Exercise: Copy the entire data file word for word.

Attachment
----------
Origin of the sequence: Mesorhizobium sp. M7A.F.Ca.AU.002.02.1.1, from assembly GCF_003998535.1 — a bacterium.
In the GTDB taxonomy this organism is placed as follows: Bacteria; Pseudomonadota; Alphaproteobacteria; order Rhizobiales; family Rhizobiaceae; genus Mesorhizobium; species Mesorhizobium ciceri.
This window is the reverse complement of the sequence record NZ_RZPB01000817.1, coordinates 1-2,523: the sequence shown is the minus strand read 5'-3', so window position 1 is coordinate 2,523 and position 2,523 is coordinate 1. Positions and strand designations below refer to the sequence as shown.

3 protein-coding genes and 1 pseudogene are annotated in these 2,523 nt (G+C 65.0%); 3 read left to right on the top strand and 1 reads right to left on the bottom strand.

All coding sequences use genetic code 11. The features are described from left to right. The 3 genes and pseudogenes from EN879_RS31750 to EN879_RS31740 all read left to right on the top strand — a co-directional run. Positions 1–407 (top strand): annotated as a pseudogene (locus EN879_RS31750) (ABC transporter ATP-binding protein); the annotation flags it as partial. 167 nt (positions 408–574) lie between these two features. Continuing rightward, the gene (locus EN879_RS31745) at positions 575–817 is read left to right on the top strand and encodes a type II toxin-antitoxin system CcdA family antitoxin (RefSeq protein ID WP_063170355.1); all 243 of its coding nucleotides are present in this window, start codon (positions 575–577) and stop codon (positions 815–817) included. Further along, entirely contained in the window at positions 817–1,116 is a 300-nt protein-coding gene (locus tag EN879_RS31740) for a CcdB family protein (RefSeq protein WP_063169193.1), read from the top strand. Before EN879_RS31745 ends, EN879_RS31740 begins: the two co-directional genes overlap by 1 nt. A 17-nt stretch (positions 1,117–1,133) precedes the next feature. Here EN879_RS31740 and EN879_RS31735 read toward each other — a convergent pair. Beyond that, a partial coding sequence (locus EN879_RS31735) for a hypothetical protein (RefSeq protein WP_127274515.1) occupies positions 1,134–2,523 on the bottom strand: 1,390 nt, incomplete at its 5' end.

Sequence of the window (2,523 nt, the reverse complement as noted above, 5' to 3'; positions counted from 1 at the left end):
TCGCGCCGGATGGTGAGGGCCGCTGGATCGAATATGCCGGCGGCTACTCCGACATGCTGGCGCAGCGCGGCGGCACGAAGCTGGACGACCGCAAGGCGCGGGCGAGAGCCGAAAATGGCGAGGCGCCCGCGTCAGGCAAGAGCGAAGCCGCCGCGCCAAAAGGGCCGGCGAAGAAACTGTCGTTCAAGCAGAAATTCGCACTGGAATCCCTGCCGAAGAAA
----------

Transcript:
Origin of the sequence: Mesorhizobium sp. M7A.F.Ca.AU.002.02.1.1, from assembly GCF_003998535.1 — a bacterium.
In the GTDB taxonomy this organism is placed as follows: Bacteria; Pseudomonadota; Alphaproteobacteria; order Rhizobiales; family Rhizobiaceae; genus Mesorhizobium; species Mesorhizobium ciceri.
This window is the reverse complement of the sequence record NZ_RZPB01000817.1, coordinates 1-2,523: the sequence shown is the minus strand read 5'-3', so window position 1 is coordinate 2,523 and position 2,523 is coordinate 1. Positions and strand designations below refer to the sequence as shown.

3 protein-coding genes and 1 pseudogene are annotated in these 2,523 nt (G+C 65.0%); 3 read left to right on the top strand and 1 reads right to left on the bottom strand.

All coding sequences use genetic code 11. The features are described from left to right. The 3 genes and pseudogenes from EN879_RS31750 to EN879_RS31740 all read left to right on the top strand — a co-directional run. Positions 1–407 (top strand): annotated as a pseudogene (locus EN879_RS31750) (ABC transporter ATP-binding protein); the annotation flags it as partial. 167 nt (positions 408–574) lie between these two features. Continuing rightward, the gene (locus EN879_RS31745) at positions 575–817 is read left to right on the top strand and encodes a type II toxin-antitoxin system CcdA family antitoxin (RefSeq protein ID WP_063170355.1); all 243 of its coding nucleotides are present in this window, start codon (positions 575–577) and stop codon (positions 815–817) included. Further along, entirely contained in the window at positions 817–1,116 is a 300-nt protein-coding gene (locus tag EN879_RS31740) for a CcdB family protein (RefSeq protein WP_063169193.1), read from the top strand. Before EN879_RS31745 ends, EN879_RS31740 begins: the two co-directional genes overlap by 1 nt. A 17-nt stretch (positions 1,117–1,133) precedes the next feature. Here EN879_RS31740 and EN879_RS31735 read toward each other — a convergent pair. Beyond that, a partial coding sequence (locus EN879_RS31735) for a hypothetical protein (RefSeq protein WP_127274515.1) occupies positions 1,134–2,523 on the bottom strand: 1,390 nt, incomplete at its 5' end.

Sequence of the window (2,523 nt, the reverse complement as noted above, 5' to 3'; positions counted from 1 at the left end):
TCGCGCCGGATGGTGAGGGCCGCTGGATCGAATATGCCGGCGGCTACTCCGACATGCTGGCGCAGCGCGGCGGCACGAAGCTGGACGACCGCAAGGCGCGGGCGAGAGCCGAAAATGGCGAGGCGCCCGCGTCAGGCAAGAGCGAAGCCGCCGCGCCAAAAGGGCCGGCGAAGAAACTGTCGTTCAAGCAGAAATTCGCACTGGAATCCCTGCCGAAGAAA